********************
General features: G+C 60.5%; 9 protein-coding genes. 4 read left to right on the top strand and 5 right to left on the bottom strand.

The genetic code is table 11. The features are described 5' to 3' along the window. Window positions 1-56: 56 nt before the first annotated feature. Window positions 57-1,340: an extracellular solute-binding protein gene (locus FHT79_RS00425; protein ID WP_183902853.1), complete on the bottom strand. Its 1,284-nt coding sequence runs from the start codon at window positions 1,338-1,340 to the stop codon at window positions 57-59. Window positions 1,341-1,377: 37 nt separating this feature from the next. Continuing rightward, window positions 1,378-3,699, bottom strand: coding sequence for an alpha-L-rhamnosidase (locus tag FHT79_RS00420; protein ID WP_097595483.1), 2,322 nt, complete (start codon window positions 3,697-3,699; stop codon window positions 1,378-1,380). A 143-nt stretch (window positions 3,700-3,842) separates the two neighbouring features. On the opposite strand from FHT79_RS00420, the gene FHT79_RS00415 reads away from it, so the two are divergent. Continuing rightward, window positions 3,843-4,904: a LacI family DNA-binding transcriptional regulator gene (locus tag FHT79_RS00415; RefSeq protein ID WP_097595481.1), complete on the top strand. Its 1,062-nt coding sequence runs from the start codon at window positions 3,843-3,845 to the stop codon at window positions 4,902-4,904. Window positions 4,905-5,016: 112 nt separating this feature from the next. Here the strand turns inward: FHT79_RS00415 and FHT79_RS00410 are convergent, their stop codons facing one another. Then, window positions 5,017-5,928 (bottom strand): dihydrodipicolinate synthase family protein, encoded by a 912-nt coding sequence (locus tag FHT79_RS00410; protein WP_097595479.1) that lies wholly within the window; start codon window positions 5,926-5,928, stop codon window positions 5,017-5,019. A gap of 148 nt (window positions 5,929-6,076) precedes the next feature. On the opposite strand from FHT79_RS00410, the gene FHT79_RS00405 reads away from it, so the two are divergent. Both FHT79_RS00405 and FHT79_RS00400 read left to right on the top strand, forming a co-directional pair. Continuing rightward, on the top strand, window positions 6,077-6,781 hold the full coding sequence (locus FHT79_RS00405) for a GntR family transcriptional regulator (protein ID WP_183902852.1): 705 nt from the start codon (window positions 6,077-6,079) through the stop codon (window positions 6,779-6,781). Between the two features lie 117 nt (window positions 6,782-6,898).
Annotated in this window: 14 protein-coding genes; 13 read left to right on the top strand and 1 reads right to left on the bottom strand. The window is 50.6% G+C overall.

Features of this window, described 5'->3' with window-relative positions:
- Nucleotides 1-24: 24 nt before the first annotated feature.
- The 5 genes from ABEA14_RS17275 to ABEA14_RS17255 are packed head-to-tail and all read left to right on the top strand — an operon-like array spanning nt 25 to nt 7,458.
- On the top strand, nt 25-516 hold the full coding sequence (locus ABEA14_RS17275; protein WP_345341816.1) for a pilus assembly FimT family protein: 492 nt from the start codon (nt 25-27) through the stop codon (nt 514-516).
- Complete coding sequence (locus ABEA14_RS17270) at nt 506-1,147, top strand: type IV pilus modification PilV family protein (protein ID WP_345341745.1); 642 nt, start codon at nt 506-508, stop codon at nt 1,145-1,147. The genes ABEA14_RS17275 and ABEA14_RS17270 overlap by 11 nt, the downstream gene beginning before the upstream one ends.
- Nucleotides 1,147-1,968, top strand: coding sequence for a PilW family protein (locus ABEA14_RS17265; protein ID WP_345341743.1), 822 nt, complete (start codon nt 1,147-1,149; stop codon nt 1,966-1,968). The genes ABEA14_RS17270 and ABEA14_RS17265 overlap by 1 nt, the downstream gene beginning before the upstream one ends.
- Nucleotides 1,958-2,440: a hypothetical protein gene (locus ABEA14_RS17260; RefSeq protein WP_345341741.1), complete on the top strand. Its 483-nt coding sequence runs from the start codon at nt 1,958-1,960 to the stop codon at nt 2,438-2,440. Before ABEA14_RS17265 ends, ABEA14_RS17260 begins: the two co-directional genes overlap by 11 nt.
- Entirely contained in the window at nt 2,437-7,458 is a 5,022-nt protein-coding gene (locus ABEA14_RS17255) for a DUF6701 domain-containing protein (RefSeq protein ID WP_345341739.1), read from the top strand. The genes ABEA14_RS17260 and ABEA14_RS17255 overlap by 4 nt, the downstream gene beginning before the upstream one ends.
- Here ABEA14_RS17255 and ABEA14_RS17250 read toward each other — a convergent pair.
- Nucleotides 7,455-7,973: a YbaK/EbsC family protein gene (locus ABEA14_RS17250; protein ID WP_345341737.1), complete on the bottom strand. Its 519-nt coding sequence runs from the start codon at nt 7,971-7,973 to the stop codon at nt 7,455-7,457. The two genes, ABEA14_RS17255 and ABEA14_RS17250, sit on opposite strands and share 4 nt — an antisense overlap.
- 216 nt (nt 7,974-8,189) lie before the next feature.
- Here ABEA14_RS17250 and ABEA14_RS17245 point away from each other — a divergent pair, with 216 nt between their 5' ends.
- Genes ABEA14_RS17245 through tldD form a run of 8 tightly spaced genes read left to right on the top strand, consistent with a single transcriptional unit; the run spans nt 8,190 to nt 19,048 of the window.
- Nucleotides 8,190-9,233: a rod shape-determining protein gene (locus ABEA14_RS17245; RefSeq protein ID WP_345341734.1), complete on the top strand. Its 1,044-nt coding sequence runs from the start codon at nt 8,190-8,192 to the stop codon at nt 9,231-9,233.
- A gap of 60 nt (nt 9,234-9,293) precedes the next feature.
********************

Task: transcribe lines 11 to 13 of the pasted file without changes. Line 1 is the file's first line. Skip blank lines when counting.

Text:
- Entirely contained in the window at nt 2,437-7,458 is a 5,022-nt protein-coding gene (locus ABEA14_RS17255) for a DUF6701 domain-containing protein (RefSeq protein ID WP_345341739.1), read from the top strand. The genes ABEA14_RS17260 and ABEA14_RS17255 overlap by 4 nt, the downstream gene beginning before the upstream one ends.
- Here ABEA14_RS17255 and ABEA14_RS17250 read toward each other — a convergent pair.
- Nucleotides 7,455-7,973: a YbaK/EbsC family protein gene (locus ABEA14_RS17250; protein ID WP_345341737.1), complete on the bottom strand. Its 519-nt coding sequence runs from the start codon at nt 7,971-7,973 to the stop codon at nt 7,455-7,457. The two genes, ABEA14_RS17255 and ABEA14_RS17250, sit on opposite strands and share 4 nt — an antisense overlap.